President Trump releases his full fiscal 2018 budget this week and it’s expected to propose big cuts in crop insurance, conservation assistance and a number of agricultural and rural development programs.
The budget, which expands on the “skinny” budget plan issued in March, will be released on Tuesday. Agriculture Secretary Sonny Perdue will be in the hot seat the very next day when he faces the House Agriculture Appropriations Subcommittee, which writes the annual spending bill for USDA, the Food and Drug Administration and Commodity Futures Trading Commission.
Multiple sources told Agri-Pulse last week that the budget will propose cuts in crop insurance. And the National Sustainable Agriculture Coalition said the budget also would whack rural development programs, including Value-Added Grants, rural housing assistance, and cut $100 million from the National Institute for Food and Agriculture, which funds university research projects.
“The one bright spot in the President’s budget proposal is that it is just that – a proposal,” said Greg Fogel, NSAC’s policy director.
Many, if not most of the cuts, especially to farm bill programs, have little chance of passing Congress, especially with the House and Senate Agriculture committees wanting to maintain funding levels as they prepare to write the next bill. Lawmakers were already downplaying the importance of the proposals even before they were released.
“When the administration sends over their budget they’re looking for programs to cut to try to get their numbers to all add up. We’re not looking to take exactly what they recommend and running with it,” the chairman of the House Agriculture Appropriations Subcommittee, Robert Aderholt, R-Ala., told Agri-Pulse.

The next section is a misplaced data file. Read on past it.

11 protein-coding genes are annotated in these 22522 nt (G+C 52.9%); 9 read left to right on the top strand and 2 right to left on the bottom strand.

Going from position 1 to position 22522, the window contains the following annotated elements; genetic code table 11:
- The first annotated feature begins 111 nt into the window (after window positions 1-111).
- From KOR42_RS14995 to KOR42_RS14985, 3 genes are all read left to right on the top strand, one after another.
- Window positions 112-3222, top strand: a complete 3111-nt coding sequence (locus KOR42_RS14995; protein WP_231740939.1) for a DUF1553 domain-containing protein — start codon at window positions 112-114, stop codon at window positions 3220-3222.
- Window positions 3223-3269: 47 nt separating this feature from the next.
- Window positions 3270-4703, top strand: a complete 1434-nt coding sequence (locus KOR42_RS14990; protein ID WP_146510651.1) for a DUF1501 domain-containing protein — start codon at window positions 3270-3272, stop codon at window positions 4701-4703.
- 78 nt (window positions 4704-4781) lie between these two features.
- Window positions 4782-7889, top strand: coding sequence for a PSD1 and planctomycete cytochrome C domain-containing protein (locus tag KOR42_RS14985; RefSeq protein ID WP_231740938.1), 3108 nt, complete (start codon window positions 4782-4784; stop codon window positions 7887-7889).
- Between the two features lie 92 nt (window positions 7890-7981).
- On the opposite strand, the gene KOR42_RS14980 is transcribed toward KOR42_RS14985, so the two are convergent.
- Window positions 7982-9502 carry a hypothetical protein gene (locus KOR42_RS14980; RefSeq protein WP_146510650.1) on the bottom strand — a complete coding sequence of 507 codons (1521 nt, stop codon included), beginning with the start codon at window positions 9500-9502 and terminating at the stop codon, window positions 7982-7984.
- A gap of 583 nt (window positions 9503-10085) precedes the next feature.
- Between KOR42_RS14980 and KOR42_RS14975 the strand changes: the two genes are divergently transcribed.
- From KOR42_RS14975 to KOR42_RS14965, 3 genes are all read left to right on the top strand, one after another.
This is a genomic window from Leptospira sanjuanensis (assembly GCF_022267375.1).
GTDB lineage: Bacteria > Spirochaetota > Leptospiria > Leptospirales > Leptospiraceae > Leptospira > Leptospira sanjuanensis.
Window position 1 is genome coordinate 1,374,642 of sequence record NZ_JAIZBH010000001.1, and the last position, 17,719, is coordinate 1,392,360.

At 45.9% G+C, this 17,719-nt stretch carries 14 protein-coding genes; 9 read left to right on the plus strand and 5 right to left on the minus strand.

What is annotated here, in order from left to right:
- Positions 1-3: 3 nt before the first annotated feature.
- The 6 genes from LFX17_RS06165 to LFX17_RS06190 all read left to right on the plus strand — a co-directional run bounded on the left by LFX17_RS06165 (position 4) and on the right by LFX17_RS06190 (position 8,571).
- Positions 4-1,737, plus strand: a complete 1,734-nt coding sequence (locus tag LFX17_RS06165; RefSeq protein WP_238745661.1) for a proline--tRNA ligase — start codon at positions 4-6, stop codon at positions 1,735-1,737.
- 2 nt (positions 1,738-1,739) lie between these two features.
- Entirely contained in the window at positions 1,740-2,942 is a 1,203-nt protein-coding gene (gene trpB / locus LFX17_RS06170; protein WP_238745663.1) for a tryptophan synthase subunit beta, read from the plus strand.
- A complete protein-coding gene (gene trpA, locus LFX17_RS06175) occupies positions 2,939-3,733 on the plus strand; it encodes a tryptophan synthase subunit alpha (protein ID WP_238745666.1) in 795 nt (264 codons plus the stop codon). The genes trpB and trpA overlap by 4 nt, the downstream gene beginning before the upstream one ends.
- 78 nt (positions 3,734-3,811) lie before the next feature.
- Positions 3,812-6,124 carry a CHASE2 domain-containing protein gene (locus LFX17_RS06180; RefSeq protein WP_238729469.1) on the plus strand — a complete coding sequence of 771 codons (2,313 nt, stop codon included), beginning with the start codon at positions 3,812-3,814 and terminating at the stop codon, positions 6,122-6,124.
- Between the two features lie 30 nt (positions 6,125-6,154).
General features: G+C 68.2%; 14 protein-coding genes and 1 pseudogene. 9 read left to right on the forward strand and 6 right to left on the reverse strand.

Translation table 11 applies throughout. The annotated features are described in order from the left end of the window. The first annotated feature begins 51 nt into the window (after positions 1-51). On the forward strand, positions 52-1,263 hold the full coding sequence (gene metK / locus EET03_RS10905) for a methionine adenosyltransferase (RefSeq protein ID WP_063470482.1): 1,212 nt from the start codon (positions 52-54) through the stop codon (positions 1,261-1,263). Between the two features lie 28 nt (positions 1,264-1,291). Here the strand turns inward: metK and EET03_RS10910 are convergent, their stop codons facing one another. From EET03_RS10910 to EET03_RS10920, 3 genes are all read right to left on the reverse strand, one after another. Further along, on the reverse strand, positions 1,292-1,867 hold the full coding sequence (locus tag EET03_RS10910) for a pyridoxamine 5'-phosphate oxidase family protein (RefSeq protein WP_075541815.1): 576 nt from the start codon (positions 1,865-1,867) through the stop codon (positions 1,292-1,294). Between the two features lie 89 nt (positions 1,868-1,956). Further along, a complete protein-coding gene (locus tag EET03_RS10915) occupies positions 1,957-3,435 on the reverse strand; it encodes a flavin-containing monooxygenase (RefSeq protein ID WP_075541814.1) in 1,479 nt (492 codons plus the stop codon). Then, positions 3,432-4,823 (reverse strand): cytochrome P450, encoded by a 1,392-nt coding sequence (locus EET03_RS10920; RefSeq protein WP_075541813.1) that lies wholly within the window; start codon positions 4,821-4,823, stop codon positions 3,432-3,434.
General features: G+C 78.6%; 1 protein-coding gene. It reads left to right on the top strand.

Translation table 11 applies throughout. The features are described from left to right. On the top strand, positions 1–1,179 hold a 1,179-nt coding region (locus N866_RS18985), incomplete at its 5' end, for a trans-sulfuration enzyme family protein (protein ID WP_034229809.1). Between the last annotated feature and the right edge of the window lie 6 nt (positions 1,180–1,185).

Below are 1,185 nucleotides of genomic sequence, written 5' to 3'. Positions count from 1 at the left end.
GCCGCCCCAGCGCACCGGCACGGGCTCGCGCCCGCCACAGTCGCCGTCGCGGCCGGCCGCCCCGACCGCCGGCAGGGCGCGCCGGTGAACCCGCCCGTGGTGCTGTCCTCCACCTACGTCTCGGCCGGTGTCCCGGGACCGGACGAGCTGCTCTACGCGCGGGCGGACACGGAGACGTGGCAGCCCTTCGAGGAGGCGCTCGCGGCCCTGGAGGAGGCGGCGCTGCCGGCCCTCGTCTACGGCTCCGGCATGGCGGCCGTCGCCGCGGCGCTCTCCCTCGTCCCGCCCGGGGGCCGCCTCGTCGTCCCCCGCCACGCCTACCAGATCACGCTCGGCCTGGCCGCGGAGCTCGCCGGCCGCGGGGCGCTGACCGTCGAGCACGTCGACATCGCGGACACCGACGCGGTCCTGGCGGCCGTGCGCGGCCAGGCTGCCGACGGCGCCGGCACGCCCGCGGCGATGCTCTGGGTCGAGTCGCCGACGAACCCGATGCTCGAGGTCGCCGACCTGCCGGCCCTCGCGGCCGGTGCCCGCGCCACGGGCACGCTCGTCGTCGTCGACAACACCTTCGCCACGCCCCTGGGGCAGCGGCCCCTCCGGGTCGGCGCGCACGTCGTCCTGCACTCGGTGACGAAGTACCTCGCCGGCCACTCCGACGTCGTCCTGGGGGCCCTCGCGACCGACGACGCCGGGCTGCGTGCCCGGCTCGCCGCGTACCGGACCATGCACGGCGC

Congress has typically trimmed from select farm bill programs – the Environmental Quality Incentives Program being a typical target – to shore up other priorities, but Aderholt said he didn’t expect lawmakers to go beyond that this year.
House Agriculture Chairman Mike Conaway, R-Texas, pledged to continue defending crop insurance and other farm programs. He said it’s no time to cut agriculture spending, given the downturn in the farm economy. “The president wanted a robust farm bill and we intend to get that done. Obviously, resources will be the next big issue to come to grips with,” he said.
The FDA’s new commissioner, Scott Gottlieb, will appear before Aderholt’s subcommittee on Thursday.
The March budget proposal dealt only with “discretionary” spending programs, those whose spending levels are determined by annual appropriations bill. The expanded version will include programs in which the spending levels are mandated by the farm bill and other laws.
Also this week, the House will take up legislation aimed at easing permit requirements for pesticide usage. The Reducing Regulatory Burdens Act would reverse a 2009 appellate court ruling in a case involving the National Cotton Council that forced the Environmental Protection Agency to require pesticide applicators to get permits to spray in or near “navigable waters” as defined in the Clean Water Act.
“My district is home to many hard-working farmers, so I know this issue quite well,” House Majority Leader Kevin McCarthy, who represents a portion of California’s Central Valley, said on the House floor Friday. “This bill will reduce red tape that makes it more costly for farmers to protect their crops and our nation’s food supply.”
Similar efforts to reverse the 2009 court decision have died in the Senate.
Health care reform is likely to join Trump’s budget in dominating the attention of Congress this week as lawmakers prepare to leave for their week-long Memorial Day recess.
On Wednesday, the Congressional Budget Office releases its analysis of the House-passed health care reform bill. GOP leaders have yet to actually forward the legislation to the Senate for consideration while they waited for the CBO report, which will include estimates of how many people would lose insurance coverage under the measure.